At that point, HPIC and HPAC’s Julie Schickling pointed out that a raingarden project in conjunction with Sustainable Seattle would be starting soon and that could perhaps play into it too.
Dellino promised she would go back to district HQ and talk about a “beautiful community and beautiful space … that wants to get more involved.” And schools are for involvement with community members regardless of whether they are parents or have ever been parents, she stressed.
DEALING WITH VACANT HOUSES: In light of recent fires in Highland Park involving vacant/nuisance houses, North Delridge’s Dady was asked to talk about the effort he led x years ago to get some of that area’s nuisance houses taken care of. He said some of the city’s rules have changed since then, making it easier to address some situations, such as houses that can now be demolished without one being planned to take its place; he had advice about using the city’s website to find information from Client Assistance Memos #601, #605, #608 – “they provide really good layperson’s knowledge around what’s not supposed to be allowed at these properties and what’s supposed to be taking place.” His organization of a walking tour with not only elected officials but also department heads – Dady said their involvement is critical – was hailed by McBride as yet another example of “the power of a citizen and an engaged community.”
ANNOUNCEMENTS: A batch from HPIC president Rhonda Smith – December 5th is the Highland Park Improvement Club tree trimming, December 7th will be their holiday edition of the monthly “Corner Bar” (all ages – “a super-fun time to bring your friends and your kids”), December 8th is the HPIC holiday bazaar (which is “completely full,” it was announced, though vendors are still hoping for space!), this month’s Movie Night will be a double bill of “The Grinch Who Stole Christmas” (original) and “The Christmas Story,” and December 31st brings back the Not-So-Silent-Night Parade and “sage comet” (“actually rosemary,” Rhonda confessed) with a special edition of the Corner Bar for New Year’s Eve. No charge ever, “just bring your good energy and have a good time,” she invited everybody. … McBride noted that the City Neighborhood Council is looking for people to get involved with its Transportation Subcommittee – “open to all,” and the meetings are the last Monday of each month, 6:30-8:30 pm at City Hall downtown. He also noted that next month’s DNDC meeting – likely on December 19th – will be a holiday potluck celebration.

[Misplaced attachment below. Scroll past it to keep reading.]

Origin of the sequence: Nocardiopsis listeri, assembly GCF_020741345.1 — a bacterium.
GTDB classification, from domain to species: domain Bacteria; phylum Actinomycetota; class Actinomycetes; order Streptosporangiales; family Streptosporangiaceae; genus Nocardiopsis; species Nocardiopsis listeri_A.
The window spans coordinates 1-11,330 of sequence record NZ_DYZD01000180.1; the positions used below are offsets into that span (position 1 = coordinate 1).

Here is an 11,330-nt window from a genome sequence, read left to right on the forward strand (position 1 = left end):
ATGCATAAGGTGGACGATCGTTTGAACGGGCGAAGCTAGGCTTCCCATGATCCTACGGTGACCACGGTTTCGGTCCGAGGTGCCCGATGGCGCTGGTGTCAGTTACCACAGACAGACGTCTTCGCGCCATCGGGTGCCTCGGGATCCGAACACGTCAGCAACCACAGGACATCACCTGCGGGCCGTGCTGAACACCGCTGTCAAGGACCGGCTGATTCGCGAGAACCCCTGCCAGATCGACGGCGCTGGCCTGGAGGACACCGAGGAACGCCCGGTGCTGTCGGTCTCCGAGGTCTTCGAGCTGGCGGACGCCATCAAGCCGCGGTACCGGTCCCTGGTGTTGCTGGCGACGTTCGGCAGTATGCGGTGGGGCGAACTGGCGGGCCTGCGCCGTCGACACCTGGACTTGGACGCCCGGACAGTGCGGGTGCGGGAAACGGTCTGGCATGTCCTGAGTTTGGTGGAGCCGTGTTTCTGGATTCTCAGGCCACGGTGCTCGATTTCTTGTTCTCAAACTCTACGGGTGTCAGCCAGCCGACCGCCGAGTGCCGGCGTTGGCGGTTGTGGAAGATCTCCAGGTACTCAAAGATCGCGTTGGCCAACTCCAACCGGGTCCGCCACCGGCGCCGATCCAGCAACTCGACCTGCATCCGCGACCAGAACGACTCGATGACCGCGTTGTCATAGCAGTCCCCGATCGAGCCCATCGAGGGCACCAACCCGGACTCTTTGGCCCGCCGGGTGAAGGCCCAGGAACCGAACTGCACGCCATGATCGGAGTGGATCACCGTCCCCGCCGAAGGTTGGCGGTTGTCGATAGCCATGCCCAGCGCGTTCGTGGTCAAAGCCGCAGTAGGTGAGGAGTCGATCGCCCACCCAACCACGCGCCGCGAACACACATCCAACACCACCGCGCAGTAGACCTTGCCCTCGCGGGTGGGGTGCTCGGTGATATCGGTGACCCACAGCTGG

Gathering of Neighbors and Delridge Day are both in the works for next year, McBride mentioned. And he talked about the Roxhill Castle community playground build (grand opening December 22nd!) that he helped organize a few weeks back, and how a city grant for which they applied had factored into it – especially to get more tools that after the project went on to the West Seattle Tool Library – “enough, literally, to build your own park!”
Delridge Neighborhoods District Council usually meets on third Wednesdays at 7 pm, Youngstown Cultural Arts Center, while Highland Park Action Committee usually meets fourth Wednesdays at 7 pm, Highland Park Improvement Club.